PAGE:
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Clark Hooks may be young, but he's one of the most seasoned veterans at the Last Minute Toy Store.
"I've been doing this 12 years," Hook said. "I'm 17."
He started sorting stuffed animals when he was only 5 and now, 12 years later he guided shoppers through the maze that is the Last Minute Toy Store, Sunday at the Sixty-First United Methodist Church in West Nashville.
"I'm a kid and I get to help kids," Hooks said. "I'm very passionate about that."
The Last Minute Toy Store has been helping families down on their luck put gifts under the tree for 19 years.
"They stand in line all night to get tickets to come in here," said Gene Cook, volunteer. "They're desperate."
Cook volunteers because he also knows what it's like to lose everything.
"In 2010 I lost my house in the flood," Cook said. "I know what it feels like to be desperate like that."
Cook estimates this year, the Last Minute Toy Store brought in close to $35,000 in donated toys, from donors as large as the Tennessee Titans and as small as single families.
Organizers said all of the dolls, games and footballs will make Christmas morning a reality 1,400 low-income families and close to 5,000 kids.
"I've had them break down in tears," Cook said. "It's a worthwhile cause. I feel like I really help people when I do this."
That spirit is what keeps the volunteers coming back year after year. Next Christmas, Hooks will be an adult, but for now, he gets one more Christmas of being a kid helping other kids.
"I see a child, I see a teen, that doesn't have Christmas and I see me, and how I would feel in that situation," Hooks said. "I just can t help but feel sorry and then happy to see them with their toys and happy to imagine them on Christmas morning, opening those toys and just being overjoyed."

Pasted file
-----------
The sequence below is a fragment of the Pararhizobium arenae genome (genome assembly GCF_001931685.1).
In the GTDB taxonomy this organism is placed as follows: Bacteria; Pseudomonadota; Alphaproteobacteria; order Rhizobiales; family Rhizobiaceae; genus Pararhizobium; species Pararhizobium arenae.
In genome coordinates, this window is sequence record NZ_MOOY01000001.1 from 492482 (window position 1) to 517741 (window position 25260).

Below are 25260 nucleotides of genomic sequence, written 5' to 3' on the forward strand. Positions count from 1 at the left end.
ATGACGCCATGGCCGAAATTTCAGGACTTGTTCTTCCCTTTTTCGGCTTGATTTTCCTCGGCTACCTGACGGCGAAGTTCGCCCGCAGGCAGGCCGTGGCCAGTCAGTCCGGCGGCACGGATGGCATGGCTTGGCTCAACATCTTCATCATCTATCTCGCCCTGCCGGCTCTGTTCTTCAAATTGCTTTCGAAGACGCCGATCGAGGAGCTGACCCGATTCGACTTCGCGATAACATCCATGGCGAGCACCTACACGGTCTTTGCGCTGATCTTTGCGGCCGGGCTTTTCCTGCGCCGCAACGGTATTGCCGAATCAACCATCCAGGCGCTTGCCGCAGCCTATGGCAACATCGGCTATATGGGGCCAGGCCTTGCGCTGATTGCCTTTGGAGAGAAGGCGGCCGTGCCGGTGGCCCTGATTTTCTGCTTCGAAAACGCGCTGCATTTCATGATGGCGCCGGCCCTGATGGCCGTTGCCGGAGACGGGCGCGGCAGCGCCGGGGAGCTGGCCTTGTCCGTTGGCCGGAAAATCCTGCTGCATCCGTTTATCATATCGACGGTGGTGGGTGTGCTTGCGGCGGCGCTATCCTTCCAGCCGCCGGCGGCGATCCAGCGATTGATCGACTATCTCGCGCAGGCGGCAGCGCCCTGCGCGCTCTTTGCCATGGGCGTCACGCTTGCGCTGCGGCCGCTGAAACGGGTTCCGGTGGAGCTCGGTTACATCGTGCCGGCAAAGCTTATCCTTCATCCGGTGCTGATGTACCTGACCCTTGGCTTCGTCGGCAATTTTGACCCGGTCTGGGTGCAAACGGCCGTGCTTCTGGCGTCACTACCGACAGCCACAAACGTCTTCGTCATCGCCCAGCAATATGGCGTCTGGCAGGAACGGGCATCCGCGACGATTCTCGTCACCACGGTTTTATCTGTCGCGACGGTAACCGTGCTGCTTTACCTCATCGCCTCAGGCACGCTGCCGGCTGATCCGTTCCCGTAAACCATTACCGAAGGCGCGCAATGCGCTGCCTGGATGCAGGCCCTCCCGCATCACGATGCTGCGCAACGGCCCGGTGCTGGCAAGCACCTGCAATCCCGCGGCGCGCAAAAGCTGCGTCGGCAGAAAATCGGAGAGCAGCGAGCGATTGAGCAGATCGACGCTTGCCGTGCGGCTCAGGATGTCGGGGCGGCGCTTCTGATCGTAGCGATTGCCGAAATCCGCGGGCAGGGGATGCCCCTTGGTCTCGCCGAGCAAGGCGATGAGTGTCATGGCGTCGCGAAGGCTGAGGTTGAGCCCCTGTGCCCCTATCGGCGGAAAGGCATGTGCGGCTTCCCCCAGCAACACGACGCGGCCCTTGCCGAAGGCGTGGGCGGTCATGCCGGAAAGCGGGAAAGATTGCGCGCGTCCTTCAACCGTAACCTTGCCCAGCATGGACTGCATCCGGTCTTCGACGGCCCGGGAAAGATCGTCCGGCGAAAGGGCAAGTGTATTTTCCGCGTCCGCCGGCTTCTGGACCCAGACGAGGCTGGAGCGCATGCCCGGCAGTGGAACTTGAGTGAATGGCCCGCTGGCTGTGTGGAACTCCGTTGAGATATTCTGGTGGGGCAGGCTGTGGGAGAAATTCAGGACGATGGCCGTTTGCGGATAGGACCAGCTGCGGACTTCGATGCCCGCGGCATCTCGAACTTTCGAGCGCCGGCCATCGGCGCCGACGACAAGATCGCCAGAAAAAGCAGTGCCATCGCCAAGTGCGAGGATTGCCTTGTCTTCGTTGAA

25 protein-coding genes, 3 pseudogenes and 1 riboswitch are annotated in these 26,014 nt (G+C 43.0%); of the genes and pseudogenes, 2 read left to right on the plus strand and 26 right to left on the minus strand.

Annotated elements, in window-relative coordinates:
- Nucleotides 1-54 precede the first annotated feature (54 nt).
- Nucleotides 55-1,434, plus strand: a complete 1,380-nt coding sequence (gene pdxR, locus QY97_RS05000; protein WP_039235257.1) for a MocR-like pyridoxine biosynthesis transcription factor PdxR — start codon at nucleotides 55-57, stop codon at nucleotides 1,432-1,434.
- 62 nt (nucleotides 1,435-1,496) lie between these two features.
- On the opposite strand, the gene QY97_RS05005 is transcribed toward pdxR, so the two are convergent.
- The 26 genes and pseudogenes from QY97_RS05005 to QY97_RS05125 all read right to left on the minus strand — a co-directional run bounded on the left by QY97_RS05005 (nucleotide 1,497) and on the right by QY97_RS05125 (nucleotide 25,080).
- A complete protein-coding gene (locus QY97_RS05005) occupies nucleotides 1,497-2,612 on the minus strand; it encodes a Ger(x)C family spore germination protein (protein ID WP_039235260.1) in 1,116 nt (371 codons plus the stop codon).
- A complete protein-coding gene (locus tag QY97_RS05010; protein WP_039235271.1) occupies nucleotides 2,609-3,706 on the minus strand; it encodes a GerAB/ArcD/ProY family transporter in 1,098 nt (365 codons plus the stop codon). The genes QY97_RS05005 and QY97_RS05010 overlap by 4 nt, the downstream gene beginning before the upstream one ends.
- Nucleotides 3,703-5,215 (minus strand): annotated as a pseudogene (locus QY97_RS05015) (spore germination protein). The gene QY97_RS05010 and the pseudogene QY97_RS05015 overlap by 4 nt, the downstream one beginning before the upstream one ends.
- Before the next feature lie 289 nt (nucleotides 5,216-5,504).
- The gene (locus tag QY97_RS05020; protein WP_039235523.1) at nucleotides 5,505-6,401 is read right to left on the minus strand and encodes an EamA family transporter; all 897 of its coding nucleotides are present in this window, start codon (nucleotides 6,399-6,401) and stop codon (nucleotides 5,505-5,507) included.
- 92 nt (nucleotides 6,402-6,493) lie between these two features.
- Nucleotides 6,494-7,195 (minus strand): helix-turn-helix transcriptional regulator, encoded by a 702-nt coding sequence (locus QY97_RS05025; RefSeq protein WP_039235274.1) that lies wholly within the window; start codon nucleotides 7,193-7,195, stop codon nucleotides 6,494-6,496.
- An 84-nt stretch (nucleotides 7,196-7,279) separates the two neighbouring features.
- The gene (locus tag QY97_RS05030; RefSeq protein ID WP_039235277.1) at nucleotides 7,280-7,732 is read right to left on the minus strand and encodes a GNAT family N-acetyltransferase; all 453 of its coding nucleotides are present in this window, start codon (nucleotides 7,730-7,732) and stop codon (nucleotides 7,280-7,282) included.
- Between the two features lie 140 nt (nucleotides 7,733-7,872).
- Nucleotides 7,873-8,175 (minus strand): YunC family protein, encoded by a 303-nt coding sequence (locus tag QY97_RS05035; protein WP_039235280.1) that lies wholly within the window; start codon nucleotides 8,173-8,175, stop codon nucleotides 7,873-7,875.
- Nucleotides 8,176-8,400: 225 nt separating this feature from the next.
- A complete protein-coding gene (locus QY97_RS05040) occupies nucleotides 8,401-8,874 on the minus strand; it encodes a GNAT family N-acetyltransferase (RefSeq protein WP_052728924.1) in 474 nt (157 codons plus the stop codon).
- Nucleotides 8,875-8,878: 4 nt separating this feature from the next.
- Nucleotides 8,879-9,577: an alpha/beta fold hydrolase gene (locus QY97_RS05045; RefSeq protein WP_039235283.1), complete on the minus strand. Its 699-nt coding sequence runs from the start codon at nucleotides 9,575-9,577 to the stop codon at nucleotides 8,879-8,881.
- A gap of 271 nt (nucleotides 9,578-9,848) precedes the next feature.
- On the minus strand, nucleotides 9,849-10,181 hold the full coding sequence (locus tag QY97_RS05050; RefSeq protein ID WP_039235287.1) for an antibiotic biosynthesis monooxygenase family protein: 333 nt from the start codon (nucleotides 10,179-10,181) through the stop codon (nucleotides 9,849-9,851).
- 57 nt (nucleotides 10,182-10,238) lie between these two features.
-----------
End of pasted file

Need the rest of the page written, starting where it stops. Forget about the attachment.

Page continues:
Organizers said teens are often overlooked during toy drives, which is why this year they made a push for donations like video games, perfumes and athletic gear. Organizers said the community delivered so well that more than a thousand teens will also have age appropriate gifts under the tree this year.
Sunday, December 23 2012, 10:32 AM CST
Haslam's chief deputy Claude Ramsey to retire
June 19, 2013 16:41 GMT
NASHVILLE, Tenn. (AP) -- Gov. Bill Haslam says chief deputy Claude Ramsey is retiring at the end of August to spend more time with his family in Chattanooga.
The Republican governor said in a news release on Wednesday that the 70-year-old Ramsey has been integral to his administration on key initiatives that include civil service reform, economic development efforts, workforce development training and improved operation of state government.
Ramsey was elected to the General Assembly in 1972 where he served four years in the House. He was Hamilton County's mayor for 16 years.
His last day on the job is August 31.
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